Welcome to part 2 of what I’m not going to do in 2017, my stop-doing list or my giving-up list, if you will.
The next thing on my list after giving up products that aren’t profitable or don’t sell, is to think about the marketplaces that you might stop selling in as well. Certain marketplaces will be better suited for certain products. For example, if you wanted to sell barbecue equipment in the UK right now, while it’s in the middle of January and it’s freezing cold, you won’t do well. You might get a few hardened people (like me!) that walk around in shirts while it is 5° C, but not many. Certain products aren’t going to work out in certain marketplaces at certain times.
Tune Your Listing to the Amazon Marketplace
It may be that you sell a product in one marketplace and it does really well, then you try to sell it in another and it does poorly. You have to make sure to do the right things. You have to dial in your pay-per-click and your keyword research needs to be specific to each marketplace. Don’t be lazy and transfer over what you already have because it can work quite differently. Especially if you’re a UK seller trying to sell in the US marketplace or vice-versa. Don’t assume the keywords are the same, they often aren’t.
Let’s say, even once you’ve done that, and done your pay-per-click properly, and did a proper launch, your product isn’t taking off. I wouldn’t say to kill it, but maybe pause that listing and let your inventory sell off. This isn’t a product you’d want to re-order.
Know When to Walk Away
Classic example, I had a generic product in the US marketplace, we’ll call it a blue widget, sold great, but only at a certain price point which wasn’t profitable. If I raised the price, it would drop to page five and sales would disappear. Now a niched-down version of that product, call it a stainless steel blue widget , did much better. I sold 1200 units in six weeks at a 25-30% margin.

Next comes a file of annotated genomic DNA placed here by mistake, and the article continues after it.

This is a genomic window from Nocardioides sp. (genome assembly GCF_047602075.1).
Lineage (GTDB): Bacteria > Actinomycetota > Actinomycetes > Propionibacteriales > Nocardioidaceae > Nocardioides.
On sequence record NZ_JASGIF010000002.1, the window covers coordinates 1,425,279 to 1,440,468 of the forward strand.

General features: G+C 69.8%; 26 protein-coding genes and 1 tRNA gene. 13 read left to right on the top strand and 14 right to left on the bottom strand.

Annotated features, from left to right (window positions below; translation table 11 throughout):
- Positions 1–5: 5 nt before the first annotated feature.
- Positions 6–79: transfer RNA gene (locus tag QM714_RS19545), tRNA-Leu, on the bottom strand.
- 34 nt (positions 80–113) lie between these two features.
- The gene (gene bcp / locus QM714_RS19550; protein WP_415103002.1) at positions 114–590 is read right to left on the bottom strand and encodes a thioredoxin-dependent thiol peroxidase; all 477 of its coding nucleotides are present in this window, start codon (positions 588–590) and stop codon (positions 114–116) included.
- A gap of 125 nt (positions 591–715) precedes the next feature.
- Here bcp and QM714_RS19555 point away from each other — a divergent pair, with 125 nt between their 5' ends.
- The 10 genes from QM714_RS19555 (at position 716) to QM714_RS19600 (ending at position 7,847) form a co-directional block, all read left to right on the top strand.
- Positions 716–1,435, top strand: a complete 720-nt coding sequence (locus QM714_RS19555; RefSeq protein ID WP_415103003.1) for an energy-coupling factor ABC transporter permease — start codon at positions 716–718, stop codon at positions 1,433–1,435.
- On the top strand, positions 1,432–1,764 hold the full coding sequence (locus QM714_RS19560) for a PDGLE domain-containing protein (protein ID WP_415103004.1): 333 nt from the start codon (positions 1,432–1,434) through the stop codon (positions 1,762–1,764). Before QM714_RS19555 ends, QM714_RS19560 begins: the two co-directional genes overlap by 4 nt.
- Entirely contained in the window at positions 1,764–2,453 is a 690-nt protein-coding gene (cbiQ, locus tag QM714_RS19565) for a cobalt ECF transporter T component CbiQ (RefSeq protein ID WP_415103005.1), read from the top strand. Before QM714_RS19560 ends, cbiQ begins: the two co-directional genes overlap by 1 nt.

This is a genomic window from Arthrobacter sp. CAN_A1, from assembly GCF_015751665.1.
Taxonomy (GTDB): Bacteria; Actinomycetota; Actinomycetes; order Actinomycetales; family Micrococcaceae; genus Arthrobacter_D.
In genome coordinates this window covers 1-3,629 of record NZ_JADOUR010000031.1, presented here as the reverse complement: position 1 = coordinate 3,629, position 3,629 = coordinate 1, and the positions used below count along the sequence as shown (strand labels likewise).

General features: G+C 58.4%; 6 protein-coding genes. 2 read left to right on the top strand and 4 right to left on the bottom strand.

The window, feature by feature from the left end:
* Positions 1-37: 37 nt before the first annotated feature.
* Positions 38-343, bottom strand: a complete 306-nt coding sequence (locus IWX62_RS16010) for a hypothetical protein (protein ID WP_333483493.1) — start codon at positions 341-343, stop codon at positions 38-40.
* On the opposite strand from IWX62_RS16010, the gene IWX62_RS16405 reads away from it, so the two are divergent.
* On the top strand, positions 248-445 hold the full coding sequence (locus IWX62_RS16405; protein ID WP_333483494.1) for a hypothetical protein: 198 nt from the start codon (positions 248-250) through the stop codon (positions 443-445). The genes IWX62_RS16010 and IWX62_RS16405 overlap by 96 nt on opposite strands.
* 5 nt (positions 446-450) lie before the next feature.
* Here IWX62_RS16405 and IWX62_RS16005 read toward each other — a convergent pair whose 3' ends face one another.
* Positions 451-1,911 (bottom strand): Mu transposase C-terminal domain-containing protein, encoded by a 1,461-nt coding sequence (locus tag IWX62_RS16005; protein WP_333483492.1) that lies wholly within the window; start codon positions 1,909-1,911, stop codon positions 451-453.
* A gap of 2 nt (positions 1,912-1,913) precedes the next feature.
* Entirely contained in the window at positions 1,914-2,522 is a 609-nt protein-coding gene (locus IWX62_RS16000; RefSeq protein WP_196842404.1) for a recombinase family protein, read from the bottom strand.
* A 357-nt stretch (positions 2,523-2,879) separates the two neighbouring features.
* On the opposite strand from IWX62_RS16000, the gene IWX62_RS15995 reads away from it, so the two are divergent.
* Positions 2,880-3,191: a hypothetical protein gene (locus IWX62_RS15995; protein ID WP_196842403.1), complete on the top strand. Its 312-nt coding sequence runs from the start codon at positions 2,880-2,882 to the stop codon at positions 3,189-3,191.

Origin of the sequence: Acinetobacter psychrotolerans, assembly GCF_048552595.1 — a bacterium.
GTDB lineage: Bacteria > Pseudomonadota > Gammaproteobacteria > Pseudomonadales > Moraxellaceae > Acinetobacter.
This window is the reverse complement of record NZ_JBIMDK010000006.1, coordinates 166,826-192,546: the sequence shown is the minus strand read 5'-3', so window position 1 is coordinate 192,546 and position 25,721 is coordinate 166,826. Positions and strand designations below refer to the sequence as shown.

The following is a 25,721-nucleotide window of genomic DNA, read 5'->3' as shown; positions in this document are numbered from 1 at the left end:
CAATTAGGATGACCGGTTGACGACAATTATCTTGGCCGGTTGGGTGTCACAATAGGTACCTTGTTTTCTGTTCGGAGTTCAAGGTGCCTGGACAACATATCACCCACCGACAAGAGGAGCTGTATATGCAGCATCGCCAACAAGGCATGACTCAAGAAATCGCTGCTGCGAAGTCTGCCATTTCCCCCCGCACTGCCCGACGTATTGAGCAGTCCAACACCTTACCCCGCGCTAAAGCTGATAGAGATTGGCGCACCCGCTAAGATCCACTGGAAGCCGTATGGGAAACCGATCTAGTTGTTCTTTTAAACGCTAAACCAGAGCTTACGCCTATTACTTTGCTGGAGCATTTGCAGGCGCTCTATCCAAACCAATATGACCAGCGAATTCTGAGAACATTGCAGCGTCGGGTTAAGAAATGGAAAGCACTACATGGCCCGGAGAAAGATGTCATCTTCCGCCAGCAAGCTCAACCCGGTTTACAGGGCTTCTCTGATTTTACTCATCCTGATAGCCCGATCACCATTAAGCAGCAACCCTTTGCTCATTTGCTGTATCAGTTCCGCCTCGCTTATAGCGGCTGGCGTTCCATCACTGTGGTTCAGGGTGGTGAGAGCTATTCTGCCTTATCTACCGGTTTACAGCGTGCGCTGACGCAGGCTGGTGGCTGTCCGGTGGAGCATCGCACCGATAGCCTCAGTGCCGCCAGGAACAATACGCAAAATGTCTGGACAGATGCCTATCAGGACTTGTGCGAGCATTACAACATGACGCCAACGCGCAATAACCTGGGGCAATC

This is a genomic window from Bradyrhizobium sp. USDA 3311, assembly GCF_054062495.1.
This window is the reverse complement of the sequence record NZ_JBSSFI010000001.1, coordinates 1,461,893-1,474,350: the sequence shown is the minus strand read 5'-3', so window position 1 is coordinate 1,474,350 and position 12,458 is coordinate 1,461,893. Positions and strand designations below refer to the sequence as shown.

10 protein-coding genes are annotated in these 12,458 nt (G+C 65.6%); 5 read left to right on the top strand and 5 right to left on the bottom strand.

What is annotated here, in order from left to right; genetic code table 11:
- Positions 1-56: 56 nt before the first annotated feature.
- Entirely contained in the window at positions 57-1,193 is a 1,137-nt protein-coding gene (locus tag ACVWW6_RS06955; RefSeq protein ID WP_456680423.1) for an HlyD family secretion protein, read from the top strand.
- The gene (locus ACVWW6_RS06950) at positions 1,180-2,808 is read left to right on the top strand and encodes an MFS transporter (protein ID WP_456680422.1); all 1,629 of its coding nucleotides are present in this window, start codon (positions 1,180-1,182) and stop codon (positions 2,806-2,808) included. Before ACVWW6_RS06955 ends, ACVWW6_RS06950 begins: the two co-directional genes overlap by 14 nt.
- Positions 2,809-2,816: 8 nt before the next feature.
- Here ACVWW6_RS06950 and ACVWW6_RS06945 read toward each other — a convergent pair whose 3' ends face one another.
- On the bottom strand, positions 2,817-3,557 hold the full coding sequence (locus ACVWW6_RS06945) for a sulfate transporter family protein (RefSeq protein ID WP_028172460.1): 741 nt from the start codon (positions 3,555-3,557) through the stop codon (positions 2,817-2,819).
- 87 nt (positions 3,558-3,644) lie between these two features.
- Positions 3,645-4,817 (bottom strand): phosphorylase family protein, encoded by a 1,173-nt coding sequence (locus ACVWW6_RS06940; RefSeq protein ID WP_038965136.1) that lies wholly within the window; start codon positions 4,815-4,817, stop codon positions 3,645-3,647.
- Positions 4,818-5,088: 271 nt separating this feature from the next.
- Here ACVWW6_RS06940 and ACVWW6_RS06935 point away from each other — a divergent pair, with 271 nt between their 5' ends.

With those same products in the UK, it was a different story. The generic blue widget version did a few sales a day at a profit. However, the niched-down version, the one that sold 1200 units in a few weeks in the USA, was very disappointing. It, maybe, sold one or two units a day, even though it was still on page one, albeit at the bottom. For me, that’s not worth the time and effort to keep doing that. I was then able to reallocate my money and focus into something else.
This isn’t so much giving up an Amazon marketplace as such, but rather, giving up a certain product in a certain marketplace. I encourage you to look at your numbers. Make decisions based on the data rather than what you wish was the situation. Just because you invested a lot of time, money, and effort into something, doesn’t mean you have to stick to it. You have to be willing to walk away if the data shows that it’s not working. It’s called a sunk cost and it’s an incredibly important discipline for all business people.
Need more personalised input on issues like this? Live in the UK in or near the South-East? You might want to consider joining us for monthly meetings where we can thrash out all the issues like this one for YOUR business. Check it out here.
Watch When to Abandon an Amazon Marketplace
[video_page_section type=”youtube” position=”bottom” image=”” btn=”light” heading=”” subheading=”” cta=”” video_width=”1080″ hide_related=”false” hide_logo=”false” hide_controls=”false” hide_title=”false” hide_fullscreen=”false”]https://www.youtube.com/watch?v=TmPXkXt1PVw&feature=youtu.be[/video_page_section]